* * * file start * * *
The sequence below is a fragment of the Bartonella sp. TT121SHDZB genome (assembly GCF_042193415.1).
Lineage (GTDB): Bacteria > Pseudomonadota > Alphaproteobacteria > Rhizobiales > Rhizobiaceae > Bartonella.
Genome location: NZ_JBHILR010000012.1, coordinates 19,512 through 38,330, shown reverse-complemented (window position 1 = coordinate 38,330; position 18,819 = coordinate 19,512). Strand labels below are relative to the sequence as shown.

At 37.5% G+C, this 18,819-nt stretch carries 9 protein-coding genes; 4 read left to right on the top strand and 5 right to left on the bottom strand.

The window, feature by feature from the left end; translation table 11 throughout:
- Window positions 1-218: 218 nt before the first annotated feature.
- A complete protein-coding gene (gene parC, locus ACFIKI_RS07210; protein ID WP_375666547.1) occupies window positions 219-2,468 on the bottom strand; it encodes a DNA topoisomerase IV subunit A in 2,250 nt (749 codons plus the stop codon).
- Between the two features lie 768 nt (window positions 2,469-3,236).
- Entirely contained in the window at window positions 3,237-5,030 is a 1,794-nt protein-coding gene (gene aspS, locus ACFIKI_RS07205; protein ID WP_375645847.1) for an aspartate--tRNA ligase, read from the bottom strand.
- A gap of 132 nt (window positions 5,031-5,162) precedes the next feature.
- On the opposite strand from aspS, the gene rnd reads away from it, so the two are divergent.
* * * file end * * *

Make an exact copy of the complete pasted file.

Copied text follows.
The sequence below is a fragment of the Bartonella sp. TT121SHDZB genome (assembly GCF_042193415.1).
Lineage (GTDB): Bacteria > Pseudomonadota > Alphaproteobacteria > Rhizobiales > Rhizobiaceae > Bartonella.
Genome location: NZ_JBHILR010000012.1, coordinates 19,512 through 38,330, shown reverse-complemented (window position 1 = coordinate 38,330; position 18,819 = coordinate 19,512). Strand labels below are relative to the sequence as shown.

At 37.5% G+C, this 18,819-nt stretch carries 9 protein-coding genes; 4 read left to right on the top strand and 5 right to left on the bottom strand.

The window, feature by feature from the left end; translation table 11 throughout:
- Window positions 1-218: 218 nt before the first annotated feature.
- A complete protein-coding gene (gene parC, locus ACFIKI_RS07210; protein ID WP_375666547.1) occupies window positions 219-2,468 on the bottom strand; it encodes a DNA topoisomerase IV subunit A in 2,250 nt (749 codons plus the stop codon).
- Between the two features lie 768 nt (window positions 2,469-3,236).
- Entirely contained in the window at window positions 3,237-5,030 is a 1,794-nt protein-coding gene (gene aspS, locus ACFIKI_RS07205; protein ID WP_375645847.1) for an aspartate--tRNA ligase, read from the bottom strand.
- A gap of 132 nt (window positions 5,031-5,162) precedes the next feature.
- On the opposite strand from aspS, the gene rnd reads away from it, so the two are divergent.